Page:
Travel and tourism are but one feature of an increasingly unsustainable Western lifestyle. As the Internet becomes an indispensable feature of modern life, the costs and environmental impact associated with Internet usage is on the rise. According to recent estimates, there are over 1.5 billion people online around the world. As a result, the Internet’s energy footprint is growing at a rate of more than 10 percent each year. As the Net’s appetite for electricity grows, Internet companies like Google are having a hard time managing the costs associated with delivering Web pages, video, audio, and data files. This situation not only threatens the bottom line of Web firms, but may compromise the long-term viability of the Internet. According to Subodh Bapat, vice president of Sun Microsystems, a leading manufacturer of computer servers, “In an energy-constrained world, we cannot continue to grow the footprint of the Internet . . . we need to rein in the energy consumption.”

Energy consumption associated with Western lifestyles has been linked with melting glaciers around the world. Dr. Shresth Tayal of The Energy and Resources Institute (TERI), India’s leading environmental institute, selected three of approximately eighteen thousand glaciers in the Himalayas as benchmarks to measure the rate of the glaciers’ retreat. According to Dr. Tayal, the glaciers, which feed rivers across India and China, providing fresh water to more than two billion people during the dry season, are disappearing at an alarming rate. As Dr. Tayal bluntly assessed in the Times, “The glacier is dying.” Tayal’s findings support the contention made in 2007 by the IPCC that glaciers could disappear by 2035. The IPCC warns that a shortage of fresh water will cause “famine, water wars and hundreds of millions of climate change refugees.”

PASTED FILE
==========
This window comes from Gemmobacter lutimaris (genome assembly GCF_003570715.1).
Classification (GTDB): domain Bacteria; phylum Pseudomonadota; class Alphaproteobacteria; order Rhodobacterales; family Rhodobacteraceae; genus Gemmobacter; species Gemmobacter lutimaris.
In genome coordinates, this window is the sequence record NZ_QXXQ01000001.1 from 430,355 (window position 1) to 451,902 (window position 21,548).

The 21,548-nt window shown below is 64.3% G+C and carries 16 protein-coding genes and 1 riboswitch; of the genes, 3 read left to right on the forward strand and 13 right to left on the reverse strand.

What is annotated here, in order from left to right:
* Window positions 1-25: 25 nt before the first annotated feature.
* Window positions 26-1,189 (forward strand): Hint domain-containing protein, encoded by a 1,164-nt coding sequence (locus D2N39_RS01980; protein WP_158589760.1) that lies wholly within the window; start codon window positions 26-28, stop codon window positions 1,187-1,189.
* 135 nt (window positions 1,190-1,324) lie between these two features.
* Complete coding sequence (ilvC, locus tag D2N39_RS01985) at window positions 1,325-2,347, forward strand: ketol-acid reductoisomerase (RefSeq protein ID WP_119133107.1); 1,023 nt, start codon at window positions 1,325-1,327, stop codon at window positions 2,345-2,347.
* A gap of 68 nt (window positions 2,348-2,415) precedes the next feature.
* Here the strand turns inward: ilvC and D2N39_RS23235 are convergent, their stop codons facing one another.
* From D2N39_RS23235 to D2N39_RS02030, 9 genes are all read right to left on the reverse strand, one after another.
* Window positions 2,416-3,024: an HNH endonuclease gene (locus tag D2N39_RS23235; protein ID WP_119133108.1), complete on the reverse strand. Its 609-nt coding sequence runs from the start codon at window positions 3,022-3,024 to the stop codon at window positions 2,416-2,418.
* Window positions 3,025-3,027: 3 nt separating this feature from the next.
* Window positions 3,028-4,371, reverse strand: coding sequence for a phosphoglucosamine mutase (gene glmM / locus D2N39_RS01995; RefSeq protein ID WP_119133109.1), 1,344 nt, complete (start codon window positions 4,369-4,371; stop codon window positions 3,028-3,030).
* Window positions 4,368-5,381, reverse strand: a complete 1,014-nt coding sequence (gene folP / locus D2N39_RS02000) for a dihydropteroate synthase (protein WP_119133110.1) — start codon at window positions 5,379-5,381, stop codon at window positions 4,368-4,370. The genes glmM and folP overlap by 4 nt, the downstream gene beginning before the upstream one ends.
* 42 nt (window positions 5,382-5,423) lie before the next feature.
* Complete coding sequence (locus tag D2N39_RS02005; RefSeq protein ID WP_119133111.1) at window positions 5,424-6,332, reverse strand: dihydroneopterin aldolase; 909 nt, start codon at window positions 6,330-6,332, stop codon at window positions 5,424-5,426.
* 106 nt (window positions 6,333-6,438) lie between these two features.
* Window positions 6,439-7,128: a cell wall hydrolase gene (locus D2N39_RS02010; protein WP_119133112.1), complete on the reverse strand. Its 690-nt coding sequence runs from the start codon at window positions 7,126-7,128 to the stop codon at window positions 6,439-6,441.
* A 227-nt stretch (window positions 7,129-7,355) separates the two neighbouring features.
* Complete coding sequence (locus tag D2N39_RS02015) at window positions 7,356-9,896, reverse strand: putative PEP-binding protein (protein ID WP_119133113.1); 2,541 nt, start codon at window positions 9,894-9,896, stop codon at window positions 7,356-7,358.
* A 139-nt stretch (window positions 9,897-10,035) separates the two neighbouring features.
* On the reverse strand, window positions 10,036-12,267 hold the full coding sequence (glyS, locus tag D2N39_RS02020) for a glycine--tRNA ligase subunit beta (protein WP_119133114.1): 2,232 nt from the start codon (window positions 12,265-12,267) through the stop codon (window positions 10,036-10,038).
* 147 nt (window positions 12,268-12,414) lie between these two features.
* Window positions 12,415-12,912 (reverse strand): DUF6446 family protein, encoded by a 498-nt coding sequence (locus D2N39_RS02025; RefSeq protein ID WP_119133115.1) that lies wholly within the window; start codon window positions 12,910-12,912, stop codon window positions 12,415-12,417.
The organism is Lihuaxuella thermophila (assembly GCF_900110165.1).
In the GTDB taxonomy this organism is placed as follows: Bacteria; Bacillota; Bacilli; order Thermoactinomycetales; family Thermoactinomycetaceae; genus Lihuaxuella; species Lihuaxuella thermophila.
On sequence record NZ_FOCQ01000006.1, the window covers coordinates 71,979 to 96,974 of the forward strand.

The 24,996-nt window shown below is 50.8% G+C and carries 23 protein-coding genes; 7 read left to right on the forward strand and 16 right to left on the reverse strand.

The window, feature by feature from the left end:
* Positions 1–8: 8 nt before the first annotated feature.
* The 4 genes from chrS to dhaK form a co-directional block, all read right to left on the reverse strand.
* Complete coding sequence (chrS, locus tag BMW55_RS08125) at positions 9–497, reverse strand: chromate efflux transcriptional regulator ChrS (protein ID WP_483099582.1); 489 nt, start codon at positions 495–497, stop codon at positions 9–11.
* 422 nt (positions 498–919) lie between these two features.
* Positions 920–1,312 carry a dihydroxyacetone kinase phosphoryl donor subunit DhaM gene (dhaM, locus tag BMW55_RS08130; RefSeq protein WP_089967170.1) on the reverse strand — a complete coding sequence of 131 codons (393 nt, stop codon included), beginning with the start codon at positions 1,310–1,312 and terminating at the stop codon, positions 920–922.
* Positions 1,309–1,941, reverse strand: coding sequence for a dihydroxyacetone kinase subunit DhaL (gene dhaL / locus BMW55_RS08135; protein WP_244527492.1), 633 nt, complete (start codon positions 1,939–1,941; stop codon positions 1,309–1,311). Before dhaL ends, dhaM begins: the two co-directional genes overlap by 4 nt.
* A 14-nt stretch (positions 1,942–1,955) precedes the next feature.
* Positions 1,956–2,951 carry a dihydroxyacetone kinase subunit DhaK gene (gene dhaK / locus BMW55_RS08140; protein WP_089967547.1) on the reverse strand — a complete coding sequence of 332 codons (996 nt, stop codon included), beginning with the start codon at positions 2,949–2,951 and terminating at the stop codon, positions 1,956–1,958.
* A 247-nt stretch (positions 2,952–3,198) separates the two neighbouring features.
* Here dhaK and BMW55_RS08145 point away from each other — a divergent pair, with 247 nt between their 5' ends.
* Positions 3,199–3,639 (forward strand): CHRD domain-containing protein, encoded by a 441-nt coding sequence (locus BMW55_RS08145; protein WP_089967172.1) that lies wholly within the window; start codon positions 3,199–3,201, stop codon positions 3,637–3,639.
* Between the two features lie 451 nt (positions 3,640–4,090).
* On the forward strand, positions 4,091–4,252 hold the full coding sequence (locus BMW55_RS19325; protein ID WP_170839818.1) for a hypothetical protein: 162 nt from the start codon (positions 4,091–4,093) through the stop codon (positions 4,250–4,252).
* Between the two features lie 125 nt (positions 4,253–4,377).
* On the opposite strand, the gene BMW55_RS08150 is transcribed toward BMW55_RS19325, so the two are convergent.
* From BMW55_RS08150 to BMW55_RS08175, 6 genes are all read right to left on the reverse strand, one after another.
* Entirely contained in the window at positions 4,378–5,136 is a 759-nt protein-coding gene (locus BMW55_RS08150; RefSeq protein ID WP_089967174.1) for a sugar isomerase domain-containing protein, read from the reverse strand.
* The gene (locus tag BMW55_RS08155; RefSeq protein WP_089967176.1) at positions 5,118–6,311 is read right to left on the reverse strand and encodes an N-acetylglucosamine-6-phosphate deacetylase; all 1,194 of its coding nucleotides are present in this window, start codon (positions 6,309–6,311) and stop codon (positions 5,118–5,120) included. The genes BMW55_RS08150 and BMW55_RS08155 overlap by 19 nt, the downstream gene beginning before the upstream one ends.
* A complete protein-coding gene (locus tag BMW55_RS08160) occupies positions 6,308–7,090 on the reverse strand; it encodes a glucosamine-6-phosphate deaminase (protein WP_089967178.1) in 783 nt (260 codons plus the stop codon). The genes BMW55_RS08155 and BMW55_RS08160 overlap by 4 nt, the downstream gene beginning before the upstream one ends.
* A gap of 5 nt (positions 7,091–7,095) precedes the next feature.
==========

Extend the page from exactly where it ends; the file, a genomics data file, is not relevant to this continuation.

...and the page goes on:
Despite growing evidence that Western lifestyles contribute to global climate change, it may take a generation before the new value system Pachauri calls for takes hold. Nevertheless, Pachauri believes that young people will recognize the need to adopt some of the radical changes he recommends. “I think they will be far more sensitive than adults, who have been corrupted by the ways we have been following for years.”



5- US Presidents Charged with Crimes Against Humanity as Universal Jurisdiction Dies in Spain

In October 2009, under great pressure from the United States, the government of Spain decided to limit its own jurisdiction in cases of genocide and crimes against humanity, thus closing one of the last windows of accountability for the most serious crimes committed by the most powerful nations on Earth. Under international law, such crimes fall under the universal jurisdiction of any nation, whether one’s own citizens are victims or not. The logic is that crimes against humanity are offenses against every member of the human species—a crime against all.

Spain had been a venue for bringing high crimes charges against human rights violators in Guatemala, Argentina, China, Israel, and elsewhere. Most of the lawsuits have been against individuals linked to the untouchable political right, such as Chile’s Augusto Pinochet, the Argentine military officer Adolfo Scilingo, former US secretary of state Henry Kissinger, Italian prime minister Silvio Berlusconi, former Israeli prime minister Ariel Sharon and six of his senior advisors, and most recently, former George W. Bush administration officials.

Calls to reign in the judges increased when Spanish magistrates announced probes involving Israel and the United States.